I began unpacking my two suitcases in my beautiful new bedroom. I had socks in my hands and thought “I don’t know where these go.” And that tiny thought caused my breakdown. It was all because I couldn’t decide which drawer to put my socks in. (Megan Cary, discussing the difficulties when moving away from home)
Moving away can be an incredibly stressful time, even if you’re moving to that place just a few houses down the road. You’re gathering literally everything that you own and taking them with you, as well as all of the old memories from your old home. In fact, research in 2014 suggested that it’s as stressful as other major life events, like divorce! Two in three people placed the experience at the very top of their stress list in a poll of 2,000 adults.
Personally, I don’t think that this stress that comes with moving out is talked about anywhere near enough. Often at the age of 18, young adults are expected to gather their belongings, say goodbye to familiar surroundings, and start a new life at university. Young adults especially are left to figure it out on their own most of the time. Not to mention the fact that this is probably the first time that they are living away from their family and friends, people they’ve been surrounded by their entire lives. This blog is here to give advice to people that have found themselves alone for the first time, helping them to feel not so lonely.
Moving away in 2018, however, is a completely different ordeal to how it used to be. The world nowadays is very digitally connected. Everybody is basically attached to their phones, and Ofcom reports that 78% of adults would not be able to live without them. I’m sure many of you reading this are also guilty of checking your phone before your eyes are even fully open in the morning. According to a survey by Report Linker, 66% of millenials are on their phones before getting out of bed.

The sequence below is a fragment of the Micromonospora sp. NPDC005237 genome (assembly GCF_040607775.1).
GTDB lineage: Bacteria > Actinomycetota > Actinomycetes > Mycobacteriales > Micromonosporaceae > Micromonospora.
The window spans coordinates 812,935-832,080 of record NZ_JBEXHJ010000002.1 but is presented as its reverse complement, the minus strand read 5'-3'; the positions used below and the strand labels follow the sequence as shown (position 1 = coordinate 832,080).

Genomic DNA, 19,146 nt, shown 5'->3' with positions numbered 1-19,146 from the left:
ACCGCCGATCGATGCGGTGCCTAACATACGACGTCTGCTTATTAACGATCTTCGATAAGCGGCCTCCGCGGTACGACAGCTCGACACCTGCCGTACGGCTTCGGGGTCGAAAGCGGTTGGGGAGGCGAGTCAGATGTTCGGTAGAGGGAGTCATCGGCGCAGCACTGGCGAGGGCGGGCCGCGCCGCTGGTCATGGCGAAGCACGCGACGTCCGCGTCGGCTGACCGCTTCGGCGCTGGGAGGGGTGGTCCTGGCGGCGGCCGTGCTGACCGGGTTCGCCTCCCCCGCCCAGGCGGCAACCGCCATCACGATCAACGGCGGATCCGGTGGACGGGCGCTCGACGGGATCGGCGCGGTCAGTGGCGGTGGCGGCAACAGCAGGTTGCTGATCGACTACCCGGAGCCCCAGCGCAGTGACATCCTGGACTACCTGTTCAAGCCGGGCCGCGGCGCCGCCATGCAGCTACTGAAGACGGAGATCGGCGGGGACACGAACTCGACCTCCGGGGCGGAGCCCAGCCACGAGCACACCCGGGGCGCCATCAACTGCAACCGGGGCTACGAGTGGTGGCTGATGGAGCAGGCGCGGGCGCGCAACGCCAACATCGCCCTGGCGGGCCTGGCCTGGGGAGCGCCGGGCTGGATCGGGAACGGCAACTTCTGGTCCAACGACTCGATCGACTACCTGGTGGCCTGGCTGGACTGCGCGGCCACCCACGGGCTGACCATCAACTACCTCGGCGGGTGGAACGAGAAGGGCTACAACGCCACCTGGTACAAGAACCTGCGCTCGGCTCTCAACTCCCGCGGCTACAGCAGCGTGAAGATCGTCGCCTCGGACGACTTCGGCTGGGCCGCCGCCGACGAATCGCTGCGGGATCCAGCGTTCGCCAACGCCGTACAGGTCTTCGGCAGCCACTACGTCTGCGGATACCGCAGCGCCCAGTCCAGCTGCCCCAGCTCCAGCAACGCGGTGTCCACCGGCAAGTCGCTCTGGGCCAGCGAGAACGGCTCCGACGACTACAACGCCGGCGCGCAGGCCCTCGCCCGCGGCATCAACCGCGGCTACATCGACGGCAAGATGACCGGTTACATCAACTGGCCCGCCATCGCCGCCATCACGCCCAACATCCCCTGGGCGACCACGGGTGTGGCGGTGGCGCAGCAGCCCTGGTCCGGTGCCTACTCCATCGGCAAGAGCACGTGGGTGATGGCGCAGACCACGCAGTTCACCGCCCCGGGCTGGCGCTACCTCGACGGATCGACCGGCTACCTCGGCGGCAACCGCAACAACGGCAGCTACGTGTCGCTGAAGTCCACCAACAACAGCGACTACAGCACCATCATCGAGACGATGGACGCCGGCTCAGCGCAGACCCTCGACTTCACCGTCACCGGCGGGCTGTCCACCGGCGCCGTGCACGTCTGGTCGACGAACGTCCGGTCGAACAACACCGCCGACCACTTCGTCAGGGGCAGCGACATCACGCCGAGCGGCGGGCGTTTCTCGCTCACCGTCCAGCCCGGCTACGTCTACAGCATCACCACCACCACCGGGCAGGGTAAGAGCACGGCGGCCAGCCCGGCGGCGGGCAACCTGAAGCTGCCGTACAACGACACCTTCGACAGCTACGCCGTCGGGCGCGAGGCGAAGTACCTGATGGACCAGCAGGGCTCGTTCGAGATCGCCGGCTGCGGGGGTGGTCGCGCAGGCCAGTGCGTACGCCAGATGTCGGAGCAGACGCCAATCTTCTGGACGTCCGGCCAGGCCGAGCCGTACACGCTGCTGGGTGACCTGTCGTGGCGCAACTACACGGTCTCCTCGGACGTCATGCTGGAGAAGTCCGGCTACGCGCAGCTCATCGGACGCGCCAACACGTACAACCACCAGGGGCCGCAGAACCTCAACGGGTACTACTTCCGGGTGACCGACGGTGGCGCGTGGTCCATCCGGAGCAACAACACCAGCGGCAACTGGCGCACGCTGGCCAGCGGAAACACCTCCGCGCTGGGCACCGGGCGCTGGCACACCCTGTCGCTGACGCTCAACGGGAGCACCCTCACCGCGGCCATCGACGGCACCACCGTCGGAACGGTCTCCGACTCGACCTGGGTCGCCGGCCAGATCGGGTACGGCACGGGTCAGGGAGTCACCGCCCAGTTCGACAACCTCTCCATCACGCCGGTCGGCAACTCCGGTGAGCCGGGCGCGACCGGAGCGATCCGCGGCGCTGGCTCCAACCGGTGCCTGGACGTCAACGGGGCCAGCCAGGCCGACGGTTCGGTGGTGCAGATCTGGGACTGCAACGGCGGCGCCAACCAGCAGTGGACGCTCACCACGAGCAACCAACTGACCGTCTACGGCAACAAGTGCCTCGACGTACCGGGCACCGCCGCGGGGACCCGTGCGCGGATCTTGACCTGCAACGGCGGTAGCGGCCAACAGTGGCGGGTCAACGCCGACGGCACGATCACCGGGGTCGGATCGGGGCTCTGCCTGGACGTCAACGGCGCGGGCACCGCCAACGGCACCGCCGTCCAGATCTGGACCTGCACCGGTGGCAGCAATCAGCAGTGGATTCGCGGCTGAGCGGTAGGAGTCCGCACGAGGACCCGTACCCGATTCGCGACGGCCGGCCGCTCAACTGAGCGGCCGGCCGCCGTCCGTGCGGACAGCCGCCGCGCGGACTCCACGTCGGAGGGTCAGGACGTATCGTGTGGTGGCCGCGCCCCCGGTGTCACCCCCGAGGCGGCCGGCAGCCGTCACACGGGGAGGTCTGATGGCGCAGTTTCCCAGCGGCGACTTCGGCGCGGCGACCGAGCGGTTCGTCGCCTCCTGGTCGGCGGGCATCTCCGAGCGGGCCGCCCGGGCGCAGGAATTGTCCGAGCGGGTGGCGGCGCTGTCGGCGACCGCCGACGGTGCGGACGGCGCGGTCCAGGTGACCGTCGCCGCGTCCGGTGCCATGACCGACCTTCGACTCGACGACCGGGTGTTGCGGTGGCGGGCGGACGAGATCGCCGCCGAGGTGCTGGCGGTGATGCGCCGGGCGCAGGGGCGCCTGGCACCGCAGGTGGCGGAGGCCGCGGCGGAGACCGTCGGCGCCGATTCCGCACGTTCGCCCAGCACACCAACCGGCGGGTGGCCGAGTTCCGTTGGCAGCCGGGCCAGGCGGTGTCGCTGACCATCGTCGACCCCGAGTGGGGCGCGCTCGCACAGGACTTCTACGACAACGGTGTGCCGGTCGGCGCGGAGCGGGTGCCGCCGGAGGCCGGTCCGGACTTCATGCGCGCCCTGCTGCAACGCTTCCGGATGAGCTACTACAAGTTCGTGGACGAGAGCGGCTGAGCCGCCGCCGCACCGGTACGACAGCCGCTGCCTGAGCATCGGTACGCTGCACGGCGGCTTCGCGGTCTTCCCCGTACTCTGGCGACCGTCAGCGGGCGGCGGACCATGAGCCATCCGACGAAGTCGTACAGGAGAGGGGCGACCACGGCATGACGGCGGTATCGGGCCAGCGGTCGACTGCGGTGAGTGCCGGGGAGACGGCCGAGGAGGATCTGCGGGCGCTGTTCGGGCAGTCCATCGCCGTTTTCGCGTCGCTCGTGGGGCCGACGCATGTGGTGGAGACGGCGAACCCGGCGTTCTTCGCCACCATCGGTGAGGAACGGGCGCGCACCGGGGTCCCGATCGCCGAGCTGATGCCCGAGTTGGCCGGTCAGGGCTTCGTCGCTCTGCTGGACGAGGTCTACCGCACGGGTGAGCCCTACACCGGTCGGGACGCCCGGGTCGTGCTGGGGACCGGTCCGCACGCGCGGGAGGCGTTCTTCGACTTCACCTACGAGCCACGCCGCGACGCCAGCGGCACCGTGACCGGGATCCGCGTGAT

This undeniably makes the moving experience very different. Before social media, moving away from home would have meant completely distancing yourself from friends and family, with the occasional phone call and letter. We are now able to move thousands of miles away, and still be able to see a loved one’s face and hear their voice with the click of a button. This, obviously, makes things a bit easier for young people that have found themselves somewhere completely new. Any feelings of homesickness are a lot easier to deal with when you can contact home at any moment.
However, I think that this digital connection can make things a lot more difficult too. A dependency on social media can be incredibly distracting and disruptive for a person who is just beginning to learn who they are and who is trying to find their feet for the first time in their adult lives. Therefore, I think that as the usage of social media increases, so does the level of stress and anxiety that a young person experiences.
Social Media: A Cause For Loneliness?
I put a poll up on my Twitter and asked whether people felt as though social media connected them to others or whether it made them feel isolated.
Hello Twitter!!? My first blog post will be up soon (link in bio!) so be sure to check that out.
Firstly though, I'm interested in your opinions. Would you say that social media makes you feel more connected to others, or more isolated and lonely?
— First Steps to Freedom (@steps_freedom) December 3, 2018
As you can see, the majority felt as though social media helped them connect with others. However, a small amount of people still feel isolated due to social media, and I’d like to look into why that might be in future blog posts.
That being said, the impact that social media and the internet has had on people that are just starting out in adult life is huge. They can find immediate support from friends, family, and even strangers on the internet.
What do you think? Make sure to let me know down in the comments!